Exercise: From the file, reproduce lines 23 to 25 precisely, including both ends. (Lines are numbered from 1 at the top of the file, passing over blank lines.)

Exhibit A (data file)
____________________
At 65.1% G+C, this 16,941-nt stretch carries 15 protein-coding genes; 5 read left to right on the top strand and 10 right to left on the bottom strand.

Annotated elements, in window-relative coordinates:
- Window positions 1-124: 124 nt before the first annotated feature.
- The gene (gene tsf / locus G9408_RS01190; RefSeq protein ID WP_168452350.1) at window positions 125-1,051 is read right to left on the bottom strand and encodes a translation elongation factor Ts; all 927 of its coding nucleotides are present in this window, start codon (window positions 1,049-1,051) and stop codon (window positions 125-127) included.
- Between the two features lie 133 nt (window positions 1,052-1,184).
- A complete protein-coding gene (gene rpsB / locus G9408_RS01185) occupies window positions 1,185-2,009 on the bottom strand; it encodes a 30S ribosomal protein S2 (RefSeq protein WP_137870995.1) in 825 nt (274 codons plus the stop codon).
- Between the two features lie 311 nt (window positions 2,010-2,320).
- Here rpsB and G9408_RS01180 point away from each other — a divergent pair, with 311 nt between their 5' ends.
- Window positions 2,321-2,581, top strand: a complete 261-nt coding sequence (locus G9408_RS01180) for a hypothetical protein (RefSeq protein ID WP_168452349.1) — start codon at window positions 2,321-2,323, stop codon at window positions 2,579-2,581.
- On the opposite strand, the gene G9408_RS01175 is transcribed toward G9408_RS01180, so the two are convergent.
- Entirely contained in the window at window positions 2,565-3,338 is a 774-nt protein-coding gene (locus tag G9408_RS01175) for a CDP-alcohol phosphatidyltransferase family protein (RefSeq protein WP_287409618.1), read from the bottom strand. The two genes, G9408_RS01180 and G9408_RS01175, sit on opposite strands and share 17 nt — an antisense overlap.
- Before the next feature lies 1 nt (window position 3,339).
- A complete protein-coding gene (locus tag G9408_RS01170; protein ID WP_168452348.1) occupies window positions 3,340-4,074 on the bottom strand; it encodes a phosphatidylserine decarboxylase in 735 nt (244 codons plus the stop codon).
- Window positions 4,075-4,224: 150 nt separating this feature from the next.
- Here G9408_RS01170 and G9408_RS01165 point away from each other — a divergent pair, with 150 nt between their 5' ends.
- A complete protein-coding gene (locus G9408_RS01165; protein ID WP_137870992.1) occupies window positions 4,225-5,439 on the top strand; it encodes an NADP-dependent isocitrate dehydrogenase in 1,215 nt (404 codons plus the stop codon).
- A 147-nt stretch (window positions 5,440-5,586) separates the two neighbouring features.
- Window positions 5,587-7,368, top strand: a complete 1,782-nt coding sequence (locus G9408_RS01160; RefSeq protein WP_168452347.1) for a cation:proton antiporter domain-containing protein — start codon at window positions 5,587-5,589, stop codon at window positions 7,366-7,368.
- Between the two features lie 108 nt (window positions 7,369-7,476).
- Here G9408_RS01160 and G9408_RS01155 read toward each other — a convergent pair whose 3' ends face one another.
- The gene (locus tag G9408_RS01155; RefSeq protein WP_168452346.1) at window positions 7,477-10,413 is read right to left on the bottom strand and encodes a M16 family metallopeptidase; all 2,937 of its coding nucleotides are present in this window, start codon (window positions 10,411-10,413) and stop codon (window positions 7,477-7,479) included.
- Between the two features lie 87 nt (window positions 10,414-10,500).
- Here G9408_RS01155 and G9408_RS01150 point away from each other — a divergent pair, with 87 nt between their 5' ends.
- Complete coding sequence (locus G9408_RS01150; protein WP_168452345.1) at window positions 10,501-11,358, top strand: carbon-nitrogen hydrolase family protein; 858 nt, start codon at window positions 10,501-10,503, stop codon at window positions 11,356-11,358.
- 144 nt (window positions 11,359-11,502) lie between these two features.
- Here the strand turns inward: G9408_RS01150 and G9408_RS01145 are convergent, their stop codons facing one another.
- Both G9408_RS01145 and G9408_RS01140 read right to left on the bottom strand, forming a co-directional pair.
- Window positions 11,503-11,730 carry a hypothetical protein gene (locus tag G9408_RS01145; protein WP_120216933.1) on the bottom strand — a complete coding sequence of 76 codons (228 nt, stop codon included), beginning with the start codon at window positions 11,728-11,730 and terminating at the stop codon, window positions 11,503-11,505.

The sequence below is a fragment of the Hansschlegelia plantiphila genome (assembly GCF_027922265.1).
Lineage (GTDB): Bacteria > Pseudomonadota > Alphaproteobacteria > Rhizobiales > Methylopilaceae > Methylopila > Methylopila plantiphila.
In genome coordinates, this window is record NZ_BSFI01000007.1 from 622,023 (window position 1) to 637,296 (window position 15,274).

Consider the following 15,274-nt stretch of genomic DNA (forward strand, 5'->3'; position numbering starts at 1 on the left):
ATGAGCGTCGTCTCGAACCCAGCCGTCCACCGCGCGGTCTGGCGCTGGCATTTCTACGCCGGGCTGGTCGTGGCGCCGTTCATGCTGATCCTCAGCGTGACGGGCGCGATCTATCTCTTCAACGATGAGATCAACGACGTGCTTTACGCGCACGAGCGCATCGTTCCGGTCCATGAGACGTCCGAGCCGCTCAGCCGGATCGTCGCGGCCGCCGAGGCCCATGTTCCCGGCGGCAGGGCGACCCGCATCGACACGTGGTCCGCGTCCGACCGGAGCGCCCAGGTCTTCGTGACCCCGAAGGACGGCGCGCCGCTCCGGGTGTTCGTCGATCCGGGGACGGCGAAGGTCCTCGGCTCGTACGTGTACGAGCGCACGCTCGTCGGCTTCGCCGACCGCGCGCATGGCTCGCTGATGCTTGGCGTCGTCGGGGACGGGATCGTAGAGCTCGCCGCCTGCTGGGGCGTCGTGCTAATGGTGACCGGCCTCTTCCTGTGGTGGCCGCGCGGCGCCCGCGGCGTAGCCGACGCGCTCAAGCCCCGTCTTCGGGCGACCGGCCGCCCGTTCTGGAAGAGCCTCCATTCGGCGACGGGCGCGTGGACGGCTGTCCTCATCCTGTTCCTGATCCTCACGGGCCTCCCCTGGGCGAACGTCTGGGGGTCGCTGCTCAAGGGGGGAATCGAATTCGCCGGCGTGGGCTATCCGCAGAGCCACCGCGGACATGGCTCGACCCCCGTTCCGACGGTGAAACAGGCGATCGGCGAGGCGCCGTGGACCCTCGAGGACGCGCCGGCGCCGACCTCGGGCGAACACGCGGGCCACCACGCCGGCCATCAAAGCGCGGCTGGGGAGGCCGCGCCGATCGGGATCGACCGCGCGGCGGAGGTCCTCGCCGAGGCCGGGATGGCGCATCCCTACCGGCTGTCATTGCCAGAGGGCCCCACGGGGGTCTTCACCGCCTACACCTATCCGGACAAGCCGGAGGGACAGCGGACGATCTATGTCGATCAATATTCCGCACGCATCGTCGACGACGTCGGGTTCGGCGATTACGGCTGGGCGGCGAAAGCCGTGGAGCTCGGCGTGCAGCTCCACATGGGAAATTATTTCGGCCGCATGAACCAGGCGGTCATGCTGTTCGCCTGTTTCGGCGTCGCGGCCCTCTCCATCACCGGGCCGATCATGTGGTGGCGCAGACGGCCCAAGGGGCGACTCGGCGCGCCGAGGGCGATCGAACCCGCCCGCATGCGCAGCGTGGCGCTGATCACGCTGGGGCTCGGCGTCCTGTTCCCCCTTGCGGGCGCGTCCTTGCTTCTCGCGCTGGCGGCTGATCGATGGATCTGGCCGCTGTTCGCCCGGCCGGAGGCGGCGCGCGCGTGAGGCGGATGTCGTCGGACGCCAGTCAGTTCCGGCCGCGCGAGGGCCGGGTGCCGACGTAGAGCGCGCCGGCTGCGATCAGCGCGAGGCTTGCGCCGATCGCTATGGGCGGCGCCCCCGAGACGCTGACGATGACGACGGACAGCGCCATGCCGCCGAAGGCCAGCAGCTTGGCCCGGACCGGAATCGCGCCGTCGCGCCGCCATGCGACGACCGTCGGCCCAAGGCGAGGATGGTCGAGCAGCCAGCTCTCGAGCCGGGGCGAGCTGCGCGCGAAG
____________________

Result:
- Here G9408_RS01155 and G9408_RS01150 point away from each other — a divergent pair, with 87 nt between their 5' ends.
- Complete coding sequence (locus G9408_RS01150; protein WP_168452345.1) at window positions 10,501-11,358, top strand: carbon-nitrogen hydrolase family protein; 858 nt, start codon at window positions 10,501-10,503, stop codon at window positions 11,356-11,358.
- 144 nt (window positions 11,359-11,502) lie between these two features.